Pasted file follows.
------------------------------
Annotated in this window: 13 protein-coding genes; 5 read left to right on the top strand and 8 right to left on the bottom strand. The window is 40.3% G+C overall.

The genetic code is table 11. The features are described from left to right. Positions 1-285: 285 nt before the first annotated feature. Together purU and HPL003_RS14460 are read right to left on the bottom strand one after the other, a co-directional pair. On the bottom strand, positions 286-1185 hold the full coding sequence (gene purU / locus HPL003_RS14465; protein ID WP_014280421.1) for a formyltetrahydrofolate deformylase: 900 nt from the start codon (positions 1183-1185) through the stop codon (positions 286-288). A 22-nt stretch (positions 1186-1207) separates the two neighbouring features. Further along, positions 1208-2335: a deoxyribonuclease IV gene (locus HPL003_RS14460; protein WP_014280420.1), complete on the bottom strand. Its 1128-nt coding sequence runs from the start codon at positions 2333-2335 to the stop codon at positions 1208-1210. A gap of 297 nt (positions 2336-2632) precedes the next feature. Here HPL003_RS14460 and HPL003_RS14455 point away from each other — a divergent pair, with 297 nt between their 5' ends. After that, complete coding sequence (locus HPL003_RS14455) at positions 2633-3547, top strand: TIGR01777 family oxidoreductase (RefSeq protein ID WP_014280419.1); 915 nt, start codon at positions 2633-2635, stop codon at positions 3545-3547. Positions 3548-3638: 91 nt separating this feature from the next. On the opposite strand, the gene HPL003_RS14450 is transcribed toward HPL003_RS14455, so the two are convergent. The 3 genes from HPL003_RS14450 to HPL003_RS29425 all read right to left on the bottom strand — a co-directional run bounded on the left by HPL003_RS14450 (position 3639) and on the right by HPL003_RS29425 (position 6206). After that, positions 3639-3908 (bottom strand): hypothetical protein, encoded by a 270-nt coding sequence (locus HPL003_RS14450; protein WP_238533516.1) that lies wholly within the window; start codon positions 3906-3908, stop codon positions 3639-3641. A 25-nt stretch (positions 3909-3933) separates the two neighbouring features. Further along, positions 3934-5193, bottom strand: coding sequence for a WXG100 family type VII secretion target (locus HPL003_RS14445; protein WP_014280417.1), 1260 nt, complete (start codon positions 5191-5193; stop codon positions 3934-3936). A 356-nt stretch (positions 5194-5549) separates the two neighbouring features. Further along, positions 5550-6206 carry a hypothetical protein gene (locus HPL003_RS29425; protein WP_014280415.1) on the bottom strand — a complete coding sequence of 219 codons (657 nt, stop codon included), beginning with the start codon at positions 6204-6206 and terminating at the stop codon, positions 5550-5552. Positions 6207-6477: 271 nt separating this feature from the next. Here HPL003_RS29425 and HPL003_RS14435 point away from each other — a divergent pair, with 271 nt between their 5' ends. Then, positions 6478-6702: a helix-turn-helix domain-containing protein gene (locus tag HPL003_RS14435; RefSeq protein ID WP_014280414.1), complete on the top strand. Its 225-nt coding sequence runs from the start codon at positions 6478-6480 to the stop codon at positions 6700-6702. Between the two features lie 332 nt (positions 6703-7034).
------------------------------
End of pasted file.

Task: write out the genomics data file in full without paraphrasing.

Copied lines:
Annotated in this window: 13 protein-coding genes; 5 read left to right on the top strand and 8 right to left on the bottom strand. The window is 40.3% G+C overall.

The genetic code is table 11. The features are described from left to right. Positions 1-285: 285 nt before the first annotated feature. Together purU and HPL003_RS14460 are read right to left on the bottom strand one after the other, a co-directional pair. On the bottom strand, positions 286-1185 hold the full coding sequence (gene purU / locus HPL003_RS14465; protein ID WP_014280421.1) for a formyltetrahydrofolate deformylase: 900 nt from the start codon (positions 1183-1185) through the stop codon (positions 286-288). A 22-nt stretch (positions 1186-1207) separates the two neighbouring features. Further along, positions 1208-2335: a deoxyribonuclease IV gene (locus HPL003_RS14460; protein WP_014280420.1), complete on the bottom strand. Its 1128-nt coding sequence runs from the start codon at positions 2333-2335 to the stop codon at positions 1208-1210. A gap of 297 nt (positions 2336-2632) precedes the next feature. Here HPL003_RS14460 and HPL003_RS14455 point away from each other — a divergent pair, with 297 nt between their 5' ends. After that, complete coding sequence (locus HPL003_RS14455) at positions 2633-3547, top strand: TIGR01777 family oxidoreductase (RefSeq protein ID WP_014280419.1); 915 nt, start codon at positions 2633-2635, stop codon at positions 3545-3547. Positions 3548-3638: 91 nt separating this feature from the next. On the opposite strand, the gene HPL003_RS14450 is transcribed toward HPL003_RS14455, so the two are convergent. The 3 genes from HPL003_RS14450 to HPL003_RS29425 all read right to left on the bottom strand — a co-directional run bounded on the left by HPL003_RS14450 (position 3639) and on the right by HPL003_RS29425 (position 6206). After that, positions 3639-3908 (bottom strand): hypothetical protein, encoded by a 270-nt coding sequence (locus HPL003_RS14450; protein WP_238533516.1) that lies wholly within the window; start codon positions 3906-3908, stop codon positions 3639-3641. A 25-nt stretch (positions 3909-3933) separates the two neighbouring features. Further along, positions 3934-5193, bottom strand: coding sequence for a WXG100 family type VII secretion target (locus HPL003_RS14445; protein WP_014280417.1), 1260 nt, complete (start codon positions 5191-5193; stop codon positions 3934-3936). A 356-nt stretch (positions 5194-5549) separates the two neighbouring features. Further along, positions 5550-6206 carry a hypothetical protein gene (locus HPL003_RS29425; protein WP_014280415.1) on the bottom strand — a complete coding sequence of 219 codons (657 nt, stop codon included), beginning with the start codon at positions 6204-6206 and terminating at the stop codon, positions 5550-5552. Positions 6207-6477: 271 nt separating this feature from the next. Here HPL003_RS29425 and HPL003_RS14435 point away from each other — a divergent pair, with 271 nt between their 5' ends. Then, positions 6478-6702: a helix-turn-helix domain-containing protein gene (locus tag HPL003_RS14435; RefSeq protein ID WP_014280414.1), complete on the top strand. Its 225-nt coding sequence runs from the start codon at positions 6478-6480 to the stop codon at positions 6700-6702. Between the two features lie 332 nt (positions 6703-7034).